Plaintiff was also consultatively examined by Jacob Piazza, M.D. T. 320-24. He complained of multiple joint pain and sleep apnea that was helped somewhat by a CPAP machine. He stated that he did not do household chores, but cared for his personal needs. T. 320-21. Plaintiff's physical examination yielded normal results with a sensory deficit in the palmar aspect of the right index finger. T. 321-22. His hands had full grip strength, and he could tie his shoes without difficulty, but he had a moderate difficulty buttoning a button with his right hand, and zipped a zipper with his left hand. Id . Dr. Piazza diagnosed depression, bilateral ankle pain secondary to old ligamentous injury, decreased sensation of the right hand secondary to nerve damage, left shoulder pain, depression, and obstructive sleep apnea. Id . He opined that Plaintiff did not have much difficulty walking and would have mild limitations for prolonged standing or walking due to a complaint of ankle difficulties. Id . Plaintiff's right hand had moderately decreased fine motor activity, but his proximal muscle strength was good in all four extremities. Id.

State Agency review physician V. Yu, M.D., reviewed the record on March 12, 2009, and concluded that Plaintiff could lift 20 pounds on occasion and 10 pounds frequently, walk for 6 hours per 8-hour workday, with no frequent repetitive fine manipulations with the right hand. T. 326. Reviewing psychiatrist C. Butensky opined that Plaintiff had mild restrictions in activities of daily living, maintaining social functioning, and concentration, persistence, or pace, and that his mental impairment was nonsevere. T. 330, 340, 342.

III. Non-Medical Evidence

Plaintiff was born in 1974, has a high-school education, and is right-handed. T. 37. He testified that he was married and lived with his wife. At the time of the hearing, he was working full-time as a forklift operator. T. 38. In September, 2004, Plaintiff injured his right thumb, and had constant right arm and hand pain with weakness. T. 42-43. He told the ALJ that he did not have feeling in half of the right thumb, and had pain all over his body, including his right ankle. He stated that he had cellulitis of the neck, which was resolved, and nasal surgery. T. 45. Regarding his depression, Plaintiff stated that he had a "slight amount" of difficulty, and took Cymbalta, which controlled it. T. 45-46. Plaintiff stated that he had taken 10 sick days since he started his job due to flare-ups of pain in his right hand. T. 54. However, over the past 6 months his condition was the "best" it had been since he injured his hand in 2004. T. 55-56.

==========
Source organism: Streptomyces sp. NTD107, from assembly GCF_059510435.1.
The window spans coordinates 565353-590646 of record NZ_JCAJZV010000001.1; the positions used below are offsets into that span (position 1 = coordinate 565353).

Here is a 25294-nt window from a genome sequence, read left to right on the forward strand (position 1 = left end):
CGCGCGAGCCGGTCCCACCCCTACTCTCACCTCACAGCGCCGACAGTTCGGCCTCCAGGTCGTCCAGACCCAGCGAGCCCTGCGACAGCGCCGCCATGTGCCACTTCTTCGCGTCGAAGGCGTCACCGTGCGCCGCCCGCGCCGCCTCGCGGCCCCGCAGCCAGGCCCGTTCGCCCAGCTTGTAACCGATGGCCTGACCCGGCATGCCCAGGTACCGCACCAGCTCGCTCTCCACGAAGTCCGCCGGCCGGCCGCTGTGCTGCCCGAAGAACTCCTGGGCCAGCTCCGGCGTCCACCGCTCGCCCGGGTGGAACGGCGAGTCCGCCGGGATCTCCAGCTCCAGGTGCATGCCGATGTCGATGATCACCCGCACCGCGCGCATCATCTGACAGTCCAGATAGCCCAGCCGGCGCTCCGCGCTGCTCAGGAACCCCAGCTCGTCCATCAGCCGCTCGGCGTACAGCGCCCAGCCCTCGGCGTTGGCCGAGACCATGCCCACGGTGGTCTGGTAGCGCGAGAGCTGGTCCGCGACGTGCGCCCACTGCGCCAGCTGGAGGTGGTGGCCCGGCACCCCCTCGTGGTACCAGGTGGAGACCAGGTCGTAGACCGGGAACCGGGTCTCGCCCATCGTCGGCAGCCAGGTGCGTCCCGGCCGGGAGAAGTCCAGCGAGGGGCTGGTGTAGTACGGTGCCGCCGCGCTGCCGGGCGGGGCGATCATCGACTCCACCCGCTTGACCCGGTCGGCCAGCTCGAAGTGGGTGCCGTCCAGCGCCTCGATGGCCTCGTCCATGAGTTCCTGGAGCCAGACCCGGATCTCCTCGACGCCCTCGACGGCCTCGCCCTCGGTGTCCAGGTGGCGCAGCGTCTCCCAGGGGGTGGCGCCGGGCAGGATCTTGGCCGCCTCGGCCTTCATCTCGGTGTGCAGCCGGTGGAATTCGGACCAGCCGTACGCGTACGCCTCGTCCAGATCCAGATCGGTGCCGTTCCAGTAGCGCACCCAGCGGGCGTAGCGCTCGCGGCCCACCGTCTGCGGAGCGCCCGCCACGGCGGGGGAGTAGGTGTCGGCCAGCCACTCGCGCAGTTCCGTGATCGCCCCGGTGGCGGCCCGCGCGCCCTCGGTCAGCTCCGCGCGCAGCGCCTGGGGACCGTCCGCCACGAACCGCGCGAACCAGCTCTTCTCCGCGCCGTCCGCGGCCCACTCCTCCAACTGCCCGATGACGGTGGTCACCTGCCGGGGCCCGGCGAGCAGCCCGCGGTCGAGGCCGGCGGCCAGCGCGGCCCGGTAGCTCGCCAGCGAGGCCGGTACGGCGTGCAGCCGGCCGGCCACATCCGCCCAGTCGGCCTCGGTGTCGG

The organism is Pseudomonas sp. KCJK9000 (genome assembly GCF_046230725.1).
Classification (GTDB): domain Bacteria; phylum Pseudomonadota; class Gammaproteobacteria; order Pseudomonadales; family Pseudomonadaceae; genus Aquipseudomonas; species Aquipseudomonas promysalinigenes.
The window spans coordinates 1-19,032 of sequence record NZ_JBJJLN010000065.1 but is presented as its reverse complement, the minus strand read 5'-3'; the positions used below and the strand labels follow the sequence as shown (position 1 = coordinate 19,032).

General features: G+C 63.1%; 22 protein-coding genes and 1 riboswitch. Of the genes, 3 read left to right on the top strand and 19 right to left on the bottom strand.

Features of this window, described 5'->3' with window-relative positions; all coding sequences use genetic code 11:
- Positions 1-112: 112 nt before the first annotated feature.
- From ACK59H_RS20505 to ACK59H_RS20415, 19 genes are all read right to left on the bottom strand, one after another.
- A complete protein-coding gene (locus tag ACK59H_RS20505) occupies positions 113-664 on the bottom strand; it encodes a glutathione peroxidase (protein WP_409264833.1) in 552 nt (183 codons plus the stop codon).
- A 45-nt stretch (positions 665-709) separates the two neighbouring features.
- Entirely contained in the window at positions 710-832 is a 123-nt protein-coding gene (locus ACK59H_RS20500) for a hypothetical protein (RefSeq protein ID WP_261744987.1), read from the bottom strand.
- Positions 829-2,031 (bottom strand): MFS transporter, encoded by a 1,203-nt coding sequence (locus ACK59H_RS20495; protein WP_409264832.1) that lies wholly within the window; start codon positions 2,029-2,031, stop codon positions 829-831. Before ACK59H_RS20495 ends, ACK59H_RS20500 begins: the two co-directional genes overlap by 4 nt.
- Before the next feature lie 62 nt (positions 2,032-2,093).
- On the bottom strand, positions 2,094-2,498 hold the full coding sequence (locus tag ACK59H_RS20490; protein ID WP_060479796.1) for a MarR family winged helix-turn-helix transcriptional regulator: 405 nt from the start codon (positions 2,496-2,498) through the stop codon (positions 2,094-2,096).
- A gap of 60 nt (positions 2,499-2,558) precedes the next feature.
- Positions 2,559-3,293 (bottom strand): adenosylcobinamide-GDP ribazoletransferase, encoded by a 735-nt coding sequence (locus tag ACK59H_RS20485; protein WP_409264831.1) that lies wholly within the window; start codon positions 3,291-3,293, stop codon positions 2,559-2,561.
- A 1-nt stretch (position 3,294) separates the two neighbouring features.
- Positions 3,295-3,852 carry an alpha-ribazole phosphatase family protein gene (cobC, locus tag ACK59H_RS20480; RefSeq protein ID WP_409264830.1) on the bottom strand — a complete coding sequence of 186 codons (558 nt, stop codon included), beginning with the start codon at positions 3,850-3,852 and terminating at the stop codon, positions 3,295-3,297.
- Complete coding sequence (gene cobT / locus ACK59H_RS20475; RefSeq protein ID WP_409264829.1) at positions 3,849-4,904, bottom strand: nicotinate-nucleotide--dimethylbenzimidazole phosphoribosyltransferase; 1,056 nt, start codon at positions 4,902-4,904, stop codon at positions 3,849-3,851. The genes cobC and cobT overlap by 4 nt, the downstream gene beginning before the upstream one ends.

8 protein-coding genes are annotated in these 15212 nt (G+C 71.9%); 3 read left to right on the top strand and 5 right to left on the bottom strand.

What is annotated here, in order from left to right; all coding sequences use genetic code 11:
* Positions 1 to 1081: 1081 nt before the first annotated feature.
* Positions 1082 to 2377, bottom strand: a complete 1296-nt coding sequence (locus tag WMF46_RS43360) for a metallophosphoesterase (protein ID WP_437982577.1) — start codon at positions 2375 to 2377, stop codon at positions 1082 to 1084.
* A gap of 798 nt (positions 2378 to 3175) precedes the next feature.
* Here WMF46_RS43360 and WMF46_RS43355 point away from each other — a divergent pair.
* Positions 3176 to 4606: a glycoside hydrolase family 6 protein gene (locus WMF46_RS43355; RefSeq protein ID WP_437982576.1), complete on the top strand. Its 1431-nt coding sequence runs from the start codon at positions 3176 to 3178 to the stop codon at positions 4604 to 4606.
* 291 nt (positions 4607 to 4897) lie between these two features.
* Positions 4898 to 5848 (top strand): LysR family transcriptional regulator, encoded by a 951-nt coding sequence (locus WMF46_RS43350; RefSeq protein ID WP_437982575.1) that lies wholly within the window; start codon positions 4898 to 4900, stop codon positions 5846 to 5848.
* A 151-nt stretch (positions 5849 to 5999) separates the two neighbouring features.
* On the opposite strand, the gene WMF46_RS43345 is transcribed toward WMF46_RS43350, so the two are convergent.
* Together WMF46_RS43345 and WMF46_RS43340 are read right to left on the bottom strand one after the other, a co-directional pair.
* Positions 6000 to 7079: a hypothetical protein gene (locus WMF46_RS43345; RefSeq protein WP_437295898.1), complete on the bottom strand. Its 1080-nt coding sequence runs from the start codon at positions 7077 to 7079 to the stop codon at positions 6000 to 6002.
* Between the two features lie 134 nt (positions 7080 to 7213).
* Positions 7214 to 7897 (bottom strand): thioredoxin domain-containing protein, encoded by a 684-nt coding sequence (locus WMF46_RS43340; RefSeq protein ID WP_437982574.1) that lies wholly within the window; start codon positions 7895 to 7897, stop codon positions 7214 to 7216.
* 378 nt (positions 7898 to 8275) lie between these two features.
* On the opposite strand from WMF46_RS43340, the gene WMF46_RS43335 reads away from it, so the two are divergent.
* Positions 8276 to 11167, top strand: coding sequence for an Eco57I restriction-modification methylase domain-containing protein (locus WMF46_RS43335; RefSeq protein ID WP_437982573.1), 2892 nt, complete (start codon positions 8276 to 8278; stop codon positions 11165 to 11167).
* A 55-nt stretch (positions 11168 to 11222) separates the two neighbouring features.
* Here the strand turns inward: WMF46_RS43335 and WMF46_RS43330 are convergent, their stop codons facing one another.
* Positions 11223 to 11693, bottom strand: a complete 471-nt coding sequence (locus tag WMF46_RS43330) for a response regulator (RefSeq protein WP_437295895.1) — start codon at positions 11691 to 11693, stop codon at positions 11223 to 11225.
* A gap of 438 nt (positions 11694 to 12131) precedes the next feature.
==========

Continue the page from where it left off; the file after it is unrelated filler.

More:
From 2001 to 2004 Plaintiff was employed as a shipping clerk, which required him to lift between 30 and 50 pounds and stand or walk most of the day. As a forklift operator, Plaintiff lifted up to 30 pounds. T. 47.

With respect to his daily activities, Plaintiff testified that he helped to clean, unload the dishwasher, do laundry, and vacuum, he took out the trash, cut grass, watched television, went for walks, drove a car, and could bathe and dress himself. He did not have hobbies, go shopping, or go to church. T. 49.

Plaintiff also testified that he had trouble sleeping and could not stand for longer than an hour. He did not have problems sitting, could push and pull, stoop, squat, and climb. T. 50-51. Damp and cold weather bothered him, and he could not pick up objects with his right hand, but had gotten better with zippers, jars, and buttons. T. 51. He could lift about 50 pounds. T. 50. Plaintiff took medication and used ice and heating pads for his pain. T. 52.

Vocational expert Jay Steinbrenner characterized Plaintiff's past work as a shipping clerk and forklift operator as medium in exertional nature. T. 59-60. He was not exposed to cold or dampness at those jobs. T. 60. A hypothetical individual who could lift or carry, push or pull 50 pounds occasionally and 25 pounds frequently; could sit for 2 hours in an 8-hour workday; and had occasional limitations in the ability to feel with the right hand and could not be exposed to dampness could perform Plaintiff's past relevant work. Id.